And that he did. After recuperating, he purchased his first high end digital camera and jumped in shooting headshots and fashion images for friends in the modeling, surfing and acting industry.
Married with a young daughter, Evans and his family relocated to Maui after falling in love with the island’s pastoral sense of pace.
With the abundance of established and amateur photographers on Maui, breaking into the Hawaii photography scene was not an easy task. Like many transplants, it took time for Evans to get his footing. He fell back on a trusted “pastime” of waiting tables. Working at the historic Mama’s Fish House restaurant served as a crucial networking vessel for the photography opportunities that lay ahead.
“Mama’s gave me a lot of discipline. Being an artist and creative type, I didn’t have that before. Not only did it fill that void, but everyone goes to Mama’s. I got to meet a lot of the top wedding coordinators and people in the industry,” says Evans.
Before his wedding shoot with Giordana and Paulo, Evans had a grand total of three wedding shoot samples to his name. He researched hundreds of wedding blogs and photographer websites in his determined quest to stand out in the crowded market. At a Pacific Wedding magazine photography workshop, the flash finally went off in Evans’ mind. He had found his niche.
“What that workshop illuminated for me was that I didn’t want to be a wedding photographer. I wanted to be a fashion photographer that shoots weddings. I told myself every time I shoot a pair of shoes I’m doing it as if I’m shooting a Jimmy Choo ad…if I’m shooting a bridal portrait it’s like a Vera Wang shoot.”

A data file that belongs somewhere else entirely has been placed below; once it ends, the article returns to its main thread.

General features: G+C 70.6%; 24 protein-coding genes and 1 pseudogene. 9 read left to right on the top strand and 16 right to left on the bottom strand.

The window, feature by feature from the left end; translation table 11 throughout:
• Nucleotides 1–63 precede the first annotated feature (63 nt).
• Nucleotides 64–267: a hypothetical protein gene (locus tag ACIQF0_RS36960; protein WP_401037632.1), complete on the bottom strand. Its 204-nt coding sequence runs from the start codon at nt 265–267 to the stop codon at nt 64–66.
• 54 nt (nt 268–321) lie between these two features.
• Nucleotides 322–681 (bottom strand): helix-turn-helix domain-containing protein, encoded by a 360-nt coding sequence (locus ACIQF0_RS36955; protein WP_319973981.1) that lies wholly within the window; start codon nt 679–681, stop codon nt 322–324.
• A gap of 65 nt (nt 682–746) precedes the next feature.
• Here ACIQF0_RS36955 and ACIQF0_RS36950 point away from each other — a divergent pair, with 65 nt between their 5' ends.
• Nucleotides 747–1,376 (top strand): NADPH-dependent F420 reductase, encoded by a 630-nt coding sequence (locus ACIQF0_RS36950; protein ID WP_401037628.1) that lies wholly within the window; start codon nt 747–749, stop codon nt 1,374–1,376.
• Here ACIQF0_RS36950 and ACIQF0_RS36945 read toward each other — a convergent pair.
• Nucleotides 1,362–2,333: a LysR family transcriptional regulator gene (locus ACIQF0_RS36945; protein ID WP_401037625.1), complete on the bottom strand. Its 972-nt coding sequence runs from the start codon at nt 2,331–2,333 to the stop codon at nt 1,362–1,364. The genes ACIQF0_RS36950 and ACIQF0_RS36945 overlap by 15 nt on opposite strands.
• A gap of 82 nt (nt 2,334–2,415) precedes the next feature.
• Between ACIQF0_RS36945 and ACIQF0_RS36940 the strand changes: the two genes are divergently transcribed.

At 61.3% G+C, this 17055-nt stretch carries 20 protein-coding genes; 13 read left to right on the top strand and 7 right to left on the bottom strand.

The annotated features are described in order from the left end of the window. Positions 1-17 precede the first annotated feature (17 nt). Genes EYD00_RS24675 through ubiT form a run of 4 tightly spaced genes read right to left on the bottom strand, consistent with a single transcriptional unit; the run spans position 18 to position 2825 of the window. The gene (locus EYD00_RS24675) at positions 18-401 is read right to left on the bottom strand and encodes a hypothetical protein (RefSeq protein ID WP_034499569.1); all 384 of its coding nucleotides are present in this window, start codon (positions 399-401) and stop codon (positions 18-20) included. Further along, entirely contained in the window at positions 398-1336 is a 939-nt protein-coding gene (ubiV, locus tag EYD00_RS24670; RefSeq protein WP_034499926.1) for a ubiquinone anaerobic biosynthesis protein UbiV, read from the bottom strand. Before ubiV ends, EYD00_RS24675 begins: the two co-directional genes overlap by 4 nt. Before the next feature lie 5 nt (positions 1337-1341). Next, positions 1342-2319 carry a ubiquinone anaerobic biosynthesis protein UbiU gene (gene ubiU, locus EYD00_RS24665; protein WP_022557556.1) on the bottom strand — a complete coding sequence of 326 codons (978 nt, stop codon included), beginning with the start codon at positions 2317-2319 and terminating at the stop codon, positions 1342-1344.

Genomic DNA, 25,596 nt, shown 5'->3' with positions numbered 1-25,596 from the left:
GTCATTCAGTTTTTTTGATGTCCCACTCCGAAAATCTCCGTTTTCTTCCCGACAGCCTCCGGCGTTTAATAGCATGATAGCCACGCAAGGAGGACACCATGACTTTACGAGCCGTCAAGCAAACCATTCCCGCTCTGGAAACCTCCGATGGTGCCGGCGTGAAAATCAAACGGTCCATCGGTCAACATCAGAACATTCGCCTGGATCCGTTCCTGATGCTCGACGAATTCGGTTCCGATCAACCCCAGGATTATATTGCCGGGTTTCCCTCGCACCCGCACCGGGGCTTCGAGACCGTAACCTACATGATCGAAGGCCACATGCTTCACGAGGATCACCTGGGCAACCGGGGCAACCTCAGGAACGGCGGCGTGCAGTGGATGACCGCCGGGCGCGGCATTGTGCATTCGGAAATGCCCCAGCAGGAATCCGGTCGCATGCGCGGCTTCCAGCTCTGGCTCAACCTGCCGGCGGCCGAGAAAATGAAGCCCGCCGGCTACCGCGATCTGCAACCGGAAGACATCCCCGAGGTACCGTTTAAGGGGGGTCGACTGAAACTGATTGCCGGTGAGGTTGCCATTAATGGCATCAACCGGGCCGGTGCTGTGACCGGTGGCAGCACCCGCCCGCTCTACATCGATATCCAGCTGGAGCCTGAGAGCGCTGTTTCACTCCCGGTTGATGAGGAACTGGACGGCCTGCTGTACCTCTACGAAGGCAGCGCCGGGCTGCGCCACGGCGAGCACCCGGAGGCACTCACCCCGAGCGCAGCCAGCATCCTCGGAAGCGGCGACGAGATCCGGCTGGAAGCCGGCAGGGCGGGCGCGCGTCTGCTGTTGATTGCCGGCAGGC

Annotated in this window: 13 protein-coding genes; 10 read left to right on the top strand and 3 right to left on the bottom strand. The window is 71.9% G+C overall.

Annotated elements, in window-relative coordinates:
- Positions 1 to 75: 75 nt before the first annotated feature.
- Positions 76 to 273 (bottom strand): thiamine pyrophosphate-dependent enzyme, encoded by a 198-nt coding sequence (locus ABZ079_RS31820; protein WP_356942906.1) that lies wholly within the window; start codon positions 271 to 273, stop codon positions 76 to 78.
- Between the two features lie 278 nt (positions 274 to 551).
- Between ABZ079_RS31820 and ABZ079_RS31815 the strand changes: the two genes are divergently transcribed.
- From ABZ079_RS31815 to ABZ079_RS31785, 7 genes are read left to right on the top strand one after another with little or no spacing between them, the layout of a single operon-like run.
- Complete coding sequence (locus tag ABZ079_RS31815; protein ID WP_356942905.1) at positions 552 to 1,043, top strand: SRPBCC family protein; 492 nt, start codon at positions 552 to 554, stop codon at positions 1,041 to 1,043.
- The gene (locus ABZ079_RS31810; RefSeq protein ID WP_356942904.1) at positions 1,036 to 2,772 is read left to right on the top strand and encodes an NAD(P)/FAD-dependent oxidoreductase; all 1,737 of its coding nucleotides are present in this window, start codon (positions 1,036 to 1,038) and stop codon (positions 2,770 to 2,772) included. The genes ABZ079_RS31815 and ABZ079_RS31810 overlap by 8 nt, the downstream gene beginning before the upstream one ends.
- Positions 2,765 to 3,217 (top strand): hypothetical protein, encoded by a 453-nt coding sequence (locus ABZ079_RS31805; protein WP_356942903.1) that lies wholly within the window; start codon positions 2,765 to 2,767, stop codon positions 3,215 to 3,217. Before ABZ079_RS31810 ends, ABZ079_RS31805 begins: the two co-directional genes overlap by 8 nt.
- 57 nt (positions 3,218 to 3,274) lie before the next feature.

Poetically linking the fashion elements of each wedding shoot, Evans has become fluent at creating a storyline and narrative, capturing the bride and groom as the main characters in an epic love tale.
“The ideal product, the ideal delivery is going to be the images that transport you to this place of luxury and remembering. It doesn’t have to be a half a million dollar wedding to be luxurious. I’m all about experience first for my clients. I want to transform them into a heightened, more confident version of themselves.” says Evans.
Evans is cognizant of personality, gracefully tailoring each wedding shoot to a couple’s natural disposition.
“If I know one or both people are a bit shy, I’ll create a softer, more tender narrative. If they’re more outgoing and bolder, I like to produce a narrative that’s a bit more heroic and grandiose.”
Tireless training and an innovative approach to wedding photography have propelled Evans’ career, justifiably awarding him the validation and recognition he’s received. As a loving and supportive father, husband and son, what subtly guides Evans’ ability to capture love so intrinsically is the profound respect he has for women and their beauty.
“I love to highlight every woman’s beauty, no matter who she is. I want every bride I photograph to feel like she’s being photographed for a Vanity Fair cover, capturing their allure in the most respectful light possible.”